In people with a UCD, nitrogen accumulates as ammonia in the blood stream. If it reaches the brain, it can lead to brain damage, coma and death.
There are six enzymes required for the urea cycle to function properly. A deficiency of any one of these can result in a specific disorder.
|Urea Cycle Disorder||Description|
|Carbamoyl phosphate synthetase I (CPS1) deficiency||Most severe UCD. Complete CPS1 in a newborn can rapidly advance to dangerously high levels of ammonia in the blood. Lifetime chronic risk of repeat if the newborn recovers|
|N-acetyl glutamate synthetase (NAGS) deficiency||Mimics CPS1 deficiency|
|Ornithine transcarbamylase (OTC) deficiency||In males, OTC can be as severe as CPS1. While not as severe in females, about 15 percent of females with OTC deficiency develop dangerously high ammonia levels in blood during their lifetimes, often requiring chronic medical management|
|Citrullinemia type I (ASS1) deficiency||Slightly easier to treat than other UCDs, but can still be severe|
|Argininosuccinic aciduria (ASL) deficiency||Can result in rapid onset of dangerously high ammonia levels in the blood of newborns. May result in coma or death. Even in those who do not experience coma, may suffer significant developmental disabilities|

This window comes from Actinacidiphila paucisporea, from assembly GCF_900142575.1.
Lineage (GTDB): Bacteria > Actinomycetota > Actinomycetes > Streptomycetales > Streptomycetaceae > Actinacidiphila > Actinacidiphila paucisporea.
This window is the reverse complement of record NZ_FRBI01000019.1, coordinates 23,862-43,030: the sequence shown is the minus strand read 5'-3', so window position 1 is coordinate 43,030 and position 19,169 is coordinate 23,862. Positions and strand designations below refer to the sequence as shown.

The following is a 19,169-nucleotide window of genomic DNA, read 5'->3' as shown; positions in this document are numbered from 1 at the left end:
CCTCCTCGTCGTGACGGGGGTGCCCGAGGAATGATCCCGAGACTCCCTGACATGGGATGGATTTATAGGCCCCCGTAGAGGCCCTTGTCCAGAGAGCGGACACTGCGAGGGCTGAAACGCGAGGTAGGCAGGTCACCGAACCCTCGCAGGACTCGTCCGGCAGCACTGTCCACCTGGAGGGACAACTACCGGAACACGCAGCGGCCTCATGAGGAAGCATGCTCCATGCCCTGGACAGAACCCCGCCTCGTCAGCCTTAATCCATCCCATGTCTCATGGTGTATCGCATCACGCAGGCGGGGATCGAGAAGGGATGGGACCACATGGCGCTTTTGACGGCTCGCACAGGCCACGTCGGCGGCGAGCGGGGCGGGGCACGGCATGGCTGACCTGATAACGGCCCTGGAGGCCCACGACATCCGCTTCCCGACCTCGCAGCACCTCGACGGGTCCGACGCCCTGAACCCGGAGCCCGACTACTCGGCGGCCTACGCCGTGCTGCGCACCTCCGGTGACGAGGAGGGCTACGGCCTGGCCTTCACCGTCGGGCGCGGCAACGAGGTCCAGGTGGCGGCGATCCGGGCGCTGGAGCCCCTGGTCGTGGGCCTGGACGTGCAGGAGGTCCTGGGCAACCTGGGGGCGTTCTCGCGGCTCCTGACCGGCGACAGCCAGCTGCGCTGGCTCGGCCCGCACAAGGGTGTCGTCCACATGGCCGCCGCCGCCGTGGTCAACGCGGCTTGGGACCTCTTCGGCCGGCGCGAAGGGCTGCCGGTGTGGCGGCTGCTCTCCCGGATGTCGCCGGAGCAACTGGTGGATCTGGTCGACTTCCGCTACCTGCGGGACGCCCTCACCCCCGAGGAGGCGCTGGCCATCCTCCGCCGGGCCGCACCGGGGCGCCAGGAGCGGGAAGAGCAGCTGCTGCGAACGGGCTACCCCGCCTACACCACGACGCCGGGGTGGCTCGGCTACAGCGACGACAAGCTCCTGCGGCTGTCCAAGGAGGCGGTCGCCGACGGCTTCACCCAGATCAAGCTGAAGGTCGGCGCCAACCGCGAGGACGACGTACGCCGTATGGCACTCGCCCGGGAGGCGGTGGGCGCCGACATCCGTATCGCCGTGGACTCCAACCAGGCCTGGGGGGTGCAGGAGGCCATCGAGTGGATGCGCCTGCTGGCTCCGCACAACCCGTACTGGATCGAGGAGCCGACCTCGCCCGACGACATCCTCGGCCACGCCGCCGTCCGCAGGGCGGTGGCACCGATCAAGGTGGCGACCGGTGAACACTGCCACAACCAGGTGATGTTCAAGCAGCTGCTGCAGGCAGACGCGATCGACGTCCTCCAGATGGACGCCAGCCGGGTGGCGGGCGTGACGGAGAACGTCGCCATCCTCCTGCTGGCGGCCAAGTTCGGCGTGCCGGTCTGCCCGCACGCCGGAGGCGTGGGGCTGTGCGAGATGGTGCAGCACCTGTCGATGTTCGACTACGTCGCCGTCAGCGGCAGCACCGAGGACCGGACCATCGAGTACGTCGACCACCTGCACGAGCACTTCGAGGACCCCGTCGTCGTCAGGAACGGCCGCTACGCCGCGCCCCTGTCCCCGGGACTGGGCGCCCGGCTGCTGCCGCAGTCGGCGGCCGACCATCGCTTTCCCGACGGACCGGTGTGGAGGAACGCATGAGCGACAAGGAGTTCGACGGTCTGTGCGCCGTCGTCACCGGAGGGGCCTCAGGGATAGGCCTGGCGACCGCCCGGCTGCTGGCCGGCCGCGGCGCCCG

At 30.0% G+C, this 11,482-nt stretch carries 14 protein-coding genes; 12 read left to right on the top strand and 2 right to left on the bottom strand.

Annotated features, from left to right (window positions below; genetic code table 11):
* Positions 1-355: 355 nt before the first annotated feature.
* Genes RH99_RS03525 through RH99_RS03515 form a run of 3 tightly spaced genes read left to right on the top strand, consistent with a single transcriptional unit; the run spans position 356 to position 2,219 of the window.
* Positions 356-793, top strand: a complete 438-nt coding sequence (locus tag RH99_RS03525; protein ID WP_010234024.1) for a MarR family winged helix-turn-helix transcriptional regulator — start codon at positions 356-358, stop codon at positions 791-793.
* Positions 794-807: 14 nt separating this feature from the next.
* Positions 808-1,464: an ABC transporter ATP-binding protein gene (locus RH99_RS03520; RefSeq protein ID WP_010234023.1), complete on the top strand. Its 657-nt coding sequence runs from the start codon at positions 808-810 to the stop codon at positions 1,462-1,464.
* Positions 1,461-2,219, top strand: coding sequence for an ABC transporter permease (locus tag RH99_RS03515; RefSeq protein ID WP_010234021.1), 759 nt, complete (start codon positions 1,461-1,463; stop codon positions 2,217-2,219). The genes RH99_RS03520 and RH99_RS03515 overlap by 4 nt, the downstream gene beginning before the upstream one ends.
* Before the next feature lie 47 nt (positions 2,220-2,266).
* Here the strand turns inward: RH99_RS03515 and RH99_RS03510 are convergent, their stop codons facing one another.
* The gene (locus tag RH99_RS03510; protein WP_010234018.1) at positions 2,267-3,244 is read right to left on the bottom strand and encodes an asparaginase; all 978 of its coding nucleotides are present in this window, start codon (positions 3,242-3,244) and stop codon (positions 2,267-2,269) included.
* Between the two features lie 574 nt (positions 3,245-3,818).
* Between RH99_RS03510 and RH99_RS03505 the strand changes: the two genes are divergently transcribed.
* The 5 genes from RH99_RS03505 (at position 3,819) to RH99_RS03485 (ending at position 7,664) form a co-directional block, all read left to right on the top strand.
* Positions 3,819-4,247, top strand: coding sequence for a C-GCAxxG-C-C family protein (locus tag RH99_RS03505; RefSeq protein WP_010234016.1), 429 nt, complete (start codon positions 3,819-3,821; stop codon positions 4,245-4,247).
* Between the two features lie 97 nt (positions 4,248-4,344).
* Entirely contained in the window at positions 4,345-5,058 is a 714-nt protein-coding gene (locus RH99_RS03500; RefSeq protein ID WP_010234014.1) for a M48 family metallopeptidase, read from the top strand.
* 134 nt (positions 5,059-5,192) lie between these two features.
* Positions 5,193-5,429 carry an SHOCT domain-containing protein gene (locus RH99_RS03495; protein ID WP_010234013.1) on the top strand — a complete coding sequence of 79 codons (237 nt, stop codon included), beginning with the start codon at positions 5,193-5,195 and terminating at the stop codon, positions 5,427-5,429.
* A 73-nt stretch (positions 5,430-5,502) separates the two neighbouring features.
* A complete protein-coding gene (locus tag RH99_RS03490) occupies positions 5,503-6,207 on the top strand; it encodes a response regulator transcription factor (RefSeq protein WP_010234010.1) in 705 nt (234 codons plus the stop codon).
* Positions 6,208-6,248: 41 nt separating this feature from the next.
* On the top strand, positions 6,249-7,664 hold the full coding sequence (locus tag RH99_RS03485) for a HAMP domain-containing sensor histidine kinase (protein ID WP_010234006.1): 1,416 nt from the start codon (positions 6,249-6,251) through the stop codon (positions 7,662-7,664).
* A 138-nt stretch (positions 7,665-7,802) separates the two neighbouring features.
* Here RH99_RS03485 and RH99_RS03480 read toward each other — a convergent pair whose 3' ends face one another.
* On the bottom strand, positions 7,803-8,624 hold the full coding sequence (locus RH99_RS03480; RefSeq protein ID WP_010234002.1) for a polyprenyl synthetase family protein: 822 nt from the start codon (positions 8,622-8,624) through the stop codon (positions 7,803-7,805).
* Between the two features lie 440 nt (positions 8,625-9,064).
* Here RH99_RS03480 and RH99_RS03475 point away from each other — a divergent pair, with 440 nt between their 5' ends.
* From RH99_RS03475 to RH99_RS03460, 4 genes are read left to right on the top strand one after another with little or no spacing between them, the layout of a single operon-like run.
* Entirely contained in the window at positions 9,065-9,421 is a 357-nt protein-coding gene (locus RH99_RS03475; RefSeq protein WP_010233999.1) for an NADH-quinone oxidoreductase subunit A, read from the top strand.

|Arginase (ARG) deficiency (also called hyperargininemia)||Rapid onset of elevated ammonia levels in the blood are not typical but people with ARG deficiency may experience other severe symptoms including progressive spasticity, tremor, ataxia (the loss of full control of bodily movements), and choreoathetosis (involuntary movements including migrating contractions, twisting, and writhing)|
While the disorders are most notable in children, they can also occur in adults who were born with a mild version of a mutation. Their condition may go unnoticed until their metabolic system comes under heavy stress from things like viruses, excessive exercise or high protein intake.
UCDs are treated through diet, drug treatment, and in some cases, liver transplant. A transplant is the only cure for the disorder.
Short of a transplant, the condition is usually managed through diet and drug treatment. The prescription drug Buphenyl (sodium phenylbutyrate) or sodium benzoate – sometimes called “ammonia scavengers” – may be used to help remove excess ammonia. But any drug treatment regimen also requires patients to take an amino acid – either L-citrulline or L-arginine depending on the particular condition – for the drug to work properly.
Both L-citrulline and L-arginine accelerate urea cycle enzymes, promoting proper ammonia removal.
Other Common Medical Uses for L-citrulline
Because the body converts L-citrulline into nitric oxide (NO), it may benefit blood flow or other bodily functions in patients with certain medical conditions. Medical professionals may sometimes recommend it to help treat some diseases and disorders.